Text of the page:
you go about doing that. well i think that there is absolutely hope for healing are here in australia before colonize i should we had really sophisticated ways. you know that children and. and culture are really kept to strong and connecting with each other and i think you know we are so we are seeing the effects of that of the last 100 couple 100 years of colonise i should say which is pretty recent compared to a lot of other countries and allies volatile that violence that has occurred but essentially i think getting back to remembering learning from our elders getting back to that culture thing and understanding it is going to be absolutely critical for our healing not death or any apologia i want to bring up a 4 letter that i'm carrying away hands here love that's something that you talk
about a lot and i think i feel if we do not mention that we would have done our job because you talk about that as a way of healing can you just very briefly that's all right at the end of the explain what you mean by helping to heal entire generations you know so that sort of the focus of our research on healing the past by nurturing the future and we deny from the research that ray wiring that that love is the healing south for trauma and that is bang connected with other people having relationships this particular times in the last you know during an office when. that's more possible also the transition to becoming a parent is really really insecure when a baby less pedals went to ask at a calving care campaign make up of we've got perhaps the idea that your troll method and your ancestors can be truly forward in all
scientific like you have no no no truck with that what kind of the local to love thing what do you love wearing is fine i am all for that there because you know we can collectively at least attempt to change the culture attempt to change the society and of course attempt to change the economy. and change the nature of the relationships that we have with each other with with other communities that we share our our countries with and you know we can see this now in northern ireland where you know communities that have been. at each other's throats for you know for decades have seen peace now and. reconciliation over time although it's currently threatened. by politics and in the u.k. but for the absolutely i mean the idea that the sort of positive emotions and
positive aspects of our relationships can change the way that we individually feel and the way that we relate to each other that absolutely makes makes complete sense to me and can i also add in there is a lot of science around things like dancing and singing so probably if they did more you know dancing and singing together and. things that i found and more enjoyable rather than fighting and arguing you know i think we may and incorporating our culture and celebrating that and having a rumor nice ounce of that. you know we've been well on the white. so healing some of this stuff that's gone on in the past and it was still carrying with it's to die in you know what i think for. we are bound to happen now with a letter that was about that love thank you to his big break one more but yet in a in a sentence or indeed it is a light at the end of the show. though we still have to deal with that we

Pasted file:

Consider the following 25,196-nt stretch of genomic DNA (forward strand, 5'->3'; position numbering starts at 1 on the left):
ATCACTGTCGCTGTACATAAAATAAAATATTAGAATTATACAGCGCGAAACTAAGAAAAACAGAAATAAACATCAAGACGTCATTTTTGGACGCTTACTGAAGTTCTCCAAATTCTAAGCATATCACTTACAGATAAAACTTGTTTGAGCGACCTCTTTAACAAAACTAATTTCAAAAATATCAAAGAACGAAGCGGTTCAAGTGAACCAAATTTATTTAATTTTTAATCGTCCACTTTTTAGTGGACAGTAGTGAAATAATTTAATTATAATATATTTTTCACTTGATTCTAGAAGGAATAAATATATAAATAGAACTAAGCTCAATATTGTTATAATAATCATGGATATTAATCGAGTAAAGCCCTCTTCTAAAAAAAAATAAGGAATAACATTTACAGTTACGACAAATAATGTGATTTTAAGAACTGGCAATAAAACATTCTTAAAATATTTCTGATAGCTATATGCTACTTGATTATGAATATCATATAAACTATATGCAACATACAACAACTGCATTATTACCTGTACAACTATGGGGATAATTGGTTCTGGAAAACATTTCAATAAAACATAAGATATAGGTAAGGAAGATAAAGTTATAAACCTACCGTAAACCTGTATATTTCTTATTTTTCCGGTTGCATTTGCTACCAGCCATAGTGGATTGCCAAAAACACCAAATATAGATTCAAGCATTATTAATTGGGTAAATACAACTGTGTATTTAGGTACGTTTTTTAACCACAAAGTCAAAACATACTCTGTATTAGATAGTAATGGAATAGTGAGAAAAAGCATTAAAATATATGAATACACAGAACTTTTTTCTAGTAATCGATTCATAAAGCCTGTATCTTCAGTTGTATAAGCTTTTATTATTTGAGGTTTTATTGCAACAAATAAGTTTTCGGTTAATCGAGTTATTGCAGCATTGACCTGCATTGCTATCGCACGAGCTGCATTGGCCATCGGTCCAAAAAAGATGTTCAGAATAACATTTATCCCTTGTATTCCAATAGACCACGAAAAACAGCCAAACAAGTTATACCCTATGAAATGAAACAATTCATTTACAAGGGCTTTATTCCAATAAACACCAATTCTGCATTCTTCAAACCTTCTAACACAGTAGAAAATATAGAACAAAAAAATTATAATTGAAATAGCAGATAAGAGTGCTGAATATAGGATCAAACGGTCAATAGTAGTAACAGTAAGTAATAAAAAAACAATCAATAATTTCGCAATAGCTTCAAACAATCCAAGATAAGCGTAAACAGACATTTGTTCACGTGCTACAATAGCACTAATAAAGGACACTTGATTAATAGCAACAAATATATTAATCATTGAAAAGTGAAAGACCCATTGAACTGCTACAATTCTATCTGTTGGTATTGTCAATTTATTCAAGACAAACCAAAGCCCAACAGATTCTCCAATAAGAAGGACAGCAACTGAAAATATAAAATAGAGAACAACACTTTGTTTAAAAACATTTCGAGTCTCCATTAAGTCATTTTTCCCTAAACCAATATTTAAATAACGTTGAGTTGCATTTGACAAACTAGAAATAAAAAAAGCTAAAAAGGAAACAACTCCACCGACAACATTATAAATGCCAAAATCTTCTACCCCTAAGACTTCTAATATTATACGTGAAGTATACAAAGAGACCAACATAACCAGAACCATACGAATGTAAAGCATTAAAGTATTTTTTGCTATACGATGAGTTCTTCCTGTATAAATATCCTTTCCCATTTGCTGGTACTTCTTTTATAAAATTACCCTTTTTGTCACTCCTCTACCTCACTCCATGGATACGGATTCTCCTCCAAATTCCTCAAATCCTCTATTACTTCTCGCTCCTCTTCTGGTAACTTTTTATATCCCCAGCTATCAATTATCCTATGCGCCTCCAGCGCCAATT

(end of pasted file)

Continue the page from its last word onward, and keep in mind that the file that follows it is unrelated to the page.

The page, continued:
colonialism and so while we were just some of these issues we constantly go out into society which are reminders that we have been calling this is a doubt he's also required a team effort to break down that type of mentality to that people understand that we're here we're not just circle figures we're here today we've been here we can be here that this is our land that thank you thank you for having thank you kevin as well for helping us exploit the site and into the shed that's all the time we have on the next train we continue asked special week of shows on 10 needles and the only thing is china's global development drive a win win all modern day imperialism lots to discuss remember the hash tag is because colonialism was the on mine.
december on al-jazeera as this year comes to an end we look ahead to 2020 and the stories that may shape the year people in power investigates the shocking truth of disabled people in eastern europe scare deciding the future of the u.k. and its place in europe will the general election result the breaks it is she a story of palestinian women rising above part of the struggle for freedom against all on and the world's best football team head to cattle for the fee for club world cup 2019 join us for special coverage. december on our. culture a dance thrives here every day generations of tibetans continue to embrace and
maintain their cultural heritage it's a reminder of who they are and whether probably this is a suburb of the indian capital new delhi tibet so the refugees here since 1964 buttons here have been defined as migrants are not refugees because india hasn't signed up to the 1951 un convention on refugees so tibetans here have been able to access the indian welfare system so they become self-sufficient setting up their a business says and looking for work independently but for some it's not enough.
myanmar's leader aung san suu kyi is set to defend head country against genocide charges for its treatment of muslim. and this is al jazeera live from doha also coming up the democratic party leaders outline impeachment charges against donald trump the u.s. president says they are weak and baseless. india's controversial citizenship bill moves to its parliament's upper house. and it's a deal the u.s. mechs.
Uploaded by TV Archive on